Fayette County’s physicians a century ago grappled daily with diseases virtually unknown to millennials—diseases such as diphtheria, scarlet fever, measles, tuberculosis, typhoid fever, tetanus, and whooping cough. No less were they challenged to deal with all of the other serious illnesses that still confront medical professionals today.
The county’s contingent of medical doctors 100 years ago included G. W. Blakeley; Roy E. Brown; A. O. Ervin; G. W. Holdren; R. M. Hughey; Frank E. Hyer; W. E. Ireland; Grant Marchant; L. M. McFadden; David H. Rowe; and Edwin F. Todhunter.
Another local physician and surgeon of a century past was Dr. George S. Hodson, born and raised in Highland County. After graduating from the Pulte Medical College in Cincinnati, Dr. Hodson moved to Washington C. H. in 1894 and began practicing medicine. He came here with his wife Fannie Johnson Hodson and their son Edmond, age 4. The family took up residence at 418 E. Market Street.
In 1902, Dr. Hodson relocated his medical practice from the Worthington block on North Main Street to the first floor of a two-story wooden duplex he had purchased on East Market Street. The house stood on what is now the parking lot adjacent to John Wead’s law office.
Four years later, in December 1906, the Hodsons moved into the new home they had built at the northwest corner of Market and North streets. (The house is still there.)
Dr. Hodson was highly respected for his honesty, genial nature, and magnetic personality. He was a forward-looking physician who, nearly every year, spent a couple of weeks away from his practice seeking additional medical training at the Mayo Clinic in Rochester, Minn., or at hospitals in Chicago and New York City.
On Nov. 6, 1910, Edmond Johnson Hodson, age 20, and the only child of Dr. and Mrs. Hodson, died of meningitis at the Market Street residence. By all accounts he was a personable, well-liked fellow. Edmond Hodson was a graduate of the Miami Military Institute at Germantown, Ohio, and at the time of his passing, he had completed his freshman year of study at Ohio Wesleyan University. In the summer of 1910, he had worked at Jess Smith’s dry goods store on North Main Street.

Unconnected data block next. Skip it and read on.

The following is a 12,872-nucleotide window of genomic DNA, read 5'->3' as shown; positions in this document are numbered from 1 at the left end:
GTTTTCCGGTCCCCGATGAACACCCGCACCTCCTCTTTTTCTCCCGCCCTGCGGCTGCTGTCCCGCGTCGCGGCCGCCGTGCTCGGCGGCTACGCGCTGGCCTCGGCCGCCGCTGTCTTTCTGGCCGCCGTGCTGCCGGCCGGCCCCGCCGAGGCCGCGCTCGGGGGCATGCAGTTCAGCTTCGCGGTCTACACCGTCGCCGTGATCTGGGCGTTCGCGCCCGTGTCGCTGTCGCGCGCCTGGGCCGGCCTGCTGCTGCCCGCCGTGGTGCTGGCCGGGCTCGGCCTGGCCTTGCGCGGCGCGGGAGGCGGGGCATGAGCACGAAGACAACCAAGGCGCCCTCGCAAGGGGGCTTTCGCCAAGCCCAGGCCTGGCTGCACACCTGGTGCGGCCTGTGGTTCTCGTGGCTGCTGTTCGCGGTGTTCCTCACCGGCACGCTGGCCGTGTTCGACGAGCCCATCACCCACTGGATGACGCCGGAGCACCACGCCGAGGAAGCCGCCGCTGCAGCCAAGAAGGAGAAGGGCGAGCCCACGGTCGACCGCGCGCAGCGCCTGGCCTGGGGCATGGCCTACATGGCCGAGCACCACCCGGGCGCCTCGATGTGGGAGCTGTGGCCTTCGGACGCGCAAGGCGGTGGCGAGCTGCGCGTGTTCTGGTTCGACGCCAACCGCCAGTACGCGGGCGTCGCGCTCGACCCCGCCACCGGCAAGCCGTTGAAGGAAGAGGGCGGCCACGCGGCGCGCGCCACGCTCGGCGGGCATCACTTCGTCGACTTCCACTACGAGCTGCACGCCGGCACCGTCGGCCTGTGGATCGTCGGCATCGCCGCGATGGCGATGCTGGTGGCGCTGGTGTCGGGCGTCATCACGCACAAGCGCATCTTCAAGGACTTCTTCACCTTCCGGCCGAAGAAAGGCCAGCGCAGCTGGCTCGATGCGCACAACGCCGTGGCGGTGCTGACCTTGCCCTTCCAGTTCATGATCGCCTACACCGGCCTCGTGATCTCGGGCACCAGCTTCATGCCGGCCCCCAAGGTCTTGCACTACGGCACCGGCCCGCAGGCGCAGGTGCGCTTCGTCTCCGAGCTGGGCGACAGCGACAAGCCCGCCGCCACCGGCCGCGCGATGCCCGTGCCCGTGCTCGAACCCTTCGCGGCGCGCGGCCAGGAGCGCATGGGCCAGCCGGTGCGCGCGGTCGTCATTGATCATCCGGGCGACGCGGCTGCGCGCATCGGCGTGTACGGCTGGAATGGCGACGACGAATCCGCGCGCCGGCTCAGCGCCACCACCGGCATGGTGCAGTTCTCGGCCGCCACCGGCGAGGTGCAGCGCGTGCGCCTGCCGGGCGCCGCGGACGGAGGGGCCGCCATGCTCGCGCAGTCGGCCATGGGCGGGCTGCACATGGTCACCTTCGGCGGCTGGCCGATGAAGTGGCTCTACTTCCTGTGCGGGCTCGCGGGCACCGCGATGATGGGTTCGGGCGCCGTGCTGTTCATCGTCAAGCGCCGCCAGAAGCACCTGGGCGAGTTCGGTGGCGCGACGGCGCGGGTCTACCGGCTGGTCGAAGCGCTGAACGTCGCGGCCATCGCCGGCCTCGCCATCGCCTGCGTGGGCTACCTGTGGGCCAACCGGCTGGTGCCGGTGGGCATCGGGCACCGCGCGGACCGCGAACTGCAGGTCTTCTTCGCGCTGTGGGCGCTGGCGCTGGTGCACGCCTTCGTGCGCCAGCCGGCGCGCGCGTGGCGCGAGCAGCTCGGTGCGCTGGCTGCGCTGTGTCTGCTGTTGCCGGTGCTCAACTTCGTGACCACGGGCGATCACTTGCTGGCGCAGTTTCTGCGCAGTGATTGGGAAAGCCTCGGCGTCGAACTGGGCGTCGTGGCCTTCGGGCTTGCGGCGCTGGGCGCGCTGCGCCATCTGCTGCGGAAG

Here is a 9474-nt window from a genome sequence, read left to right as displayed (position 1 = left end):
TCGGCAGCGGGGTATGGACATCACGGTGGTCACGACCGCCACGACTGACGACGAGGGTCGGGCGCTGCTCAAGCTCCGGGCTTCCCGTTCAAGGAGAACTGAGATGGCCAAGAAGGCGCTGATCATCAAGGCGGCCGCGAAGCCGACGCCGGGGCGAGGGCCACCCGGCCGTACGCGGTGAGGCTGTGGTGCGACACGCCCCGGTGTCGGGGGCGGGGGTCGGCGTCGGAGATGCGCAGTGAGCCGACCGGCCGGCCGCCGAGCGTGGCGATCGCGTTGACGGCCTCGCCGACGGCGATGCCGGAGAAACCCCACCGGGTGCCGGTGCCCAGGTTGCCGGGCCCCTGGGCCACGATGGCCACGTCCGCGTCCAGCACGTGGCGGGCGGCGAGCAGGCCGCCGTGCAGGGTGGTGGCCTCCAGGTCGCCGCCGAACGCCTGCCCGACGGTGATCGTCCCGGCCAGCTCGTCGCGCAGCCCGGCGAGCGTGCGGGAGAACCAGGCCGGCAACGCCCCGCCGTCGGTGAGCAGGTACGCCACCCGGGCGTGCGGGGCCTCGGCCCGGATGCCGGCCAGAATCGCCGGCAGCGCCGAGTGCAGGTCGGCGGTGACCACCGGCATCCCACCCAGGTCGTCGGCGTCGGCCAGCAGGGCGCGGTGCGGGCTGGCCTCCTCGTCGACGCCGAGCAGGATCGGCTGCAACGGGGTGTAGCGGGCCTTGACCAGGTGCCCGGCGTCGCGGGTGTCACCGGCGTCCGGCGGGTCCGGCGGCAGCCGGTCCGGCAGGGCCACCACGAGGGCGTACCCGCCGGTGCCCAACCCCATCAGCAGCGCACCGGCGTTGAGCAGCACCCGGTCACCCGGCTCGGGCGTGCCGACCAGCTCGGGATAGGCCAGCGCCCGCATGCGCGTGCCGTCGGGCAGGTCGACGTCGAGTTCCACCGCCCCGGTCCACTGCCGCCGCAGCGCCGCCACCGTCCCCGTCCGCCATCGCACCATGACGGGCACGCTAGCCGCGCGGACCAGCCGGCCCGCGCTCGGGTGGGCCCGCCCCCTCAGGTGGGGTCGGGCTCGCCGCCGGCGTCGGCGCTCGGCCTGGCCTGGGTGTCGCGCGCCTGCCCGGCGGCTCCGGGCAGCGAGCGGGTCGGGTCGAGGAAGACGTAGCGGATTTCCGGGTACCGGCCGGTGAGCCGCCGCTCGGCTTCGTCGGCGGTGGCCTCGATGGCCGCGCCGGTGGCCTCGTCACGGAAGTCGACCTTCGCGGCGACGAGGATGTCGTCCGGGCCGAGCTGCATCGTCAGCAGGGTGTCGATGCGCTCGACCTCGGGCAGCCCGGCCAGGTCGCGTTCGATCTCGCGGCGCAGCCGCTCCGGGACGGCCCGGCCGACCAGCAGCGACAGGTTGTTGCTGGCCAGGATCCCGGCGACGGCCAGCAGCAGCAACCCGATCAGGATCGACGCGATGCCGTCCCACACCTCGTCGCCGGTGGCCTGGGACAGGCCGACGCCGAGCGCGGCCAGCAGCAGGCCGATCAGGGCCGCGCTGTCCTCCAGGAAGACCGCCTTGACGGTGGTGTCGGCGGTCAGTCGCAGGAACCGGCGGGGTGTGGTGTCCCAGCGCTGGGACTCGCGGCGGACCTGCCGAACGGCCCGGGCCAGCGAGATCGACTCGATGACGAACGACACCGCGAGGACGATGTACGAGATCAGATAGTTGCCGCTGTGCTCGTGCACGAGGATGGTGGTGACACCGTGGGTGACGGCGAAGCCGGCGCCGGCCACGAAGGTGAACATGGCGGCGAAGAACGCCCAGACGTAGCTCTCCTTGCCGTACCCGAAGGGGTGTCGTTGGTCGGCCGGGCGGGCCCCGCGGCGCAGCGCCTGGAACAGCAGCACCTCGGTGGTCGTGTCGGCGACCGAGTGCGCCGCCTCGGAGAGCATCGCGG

In 1911, to honor the memory of their son, the Hodsons established the Edmond Johnson Hodson Memorial Hospital in the large double-house where Dr. Hodson had his office. It was Fayette County’s first hospital.
The 12-bed hospital was furnished with the best equipment available entirely at the Hodsons’ expense, but it was in no sense a private hospital since all Fayette County physicians were encouraged to use it. There was a maternity ward on the ground floor; the patients’ rooms were on the second floor. Snow-white walls and woodwork gave the building’s interior an immaculate, reassuring appearance. One local newspaper reported that visitors to the hospital were most impressed by its “beautiful cleanliness.”
On the second floor at the rear of the building was an operating room that measured approximately 20 feet by 25 feet. White mosaic tile covered the floor. Light from large windows and a skylight brightened the operating room during the day. Electric lights lit the room at night. Above the operating table was a tin globe made to Dr. Hodson’s specifications at Johnny Wilson’s tin shop located at the northwest corner of Court and Hinde streets. Six electric light bulbs inside the globe illuminated the operating table.
Dr. George S. Hodson died suddenly in April 1928 at the age of 61. Shortly thereafter, Mrs. Hodson gave the hospital’s equipment to the Methodist Episcopal Hospital at Pikeville, Ky.
Fayette County’s physicians of the early 20th century would marvel today at The Ohio State University’s medical complex and all of the sophisticated procedures and treatments provided there. They would have been pleased when the Fayette County Memorial Hospital opened in May 1950.
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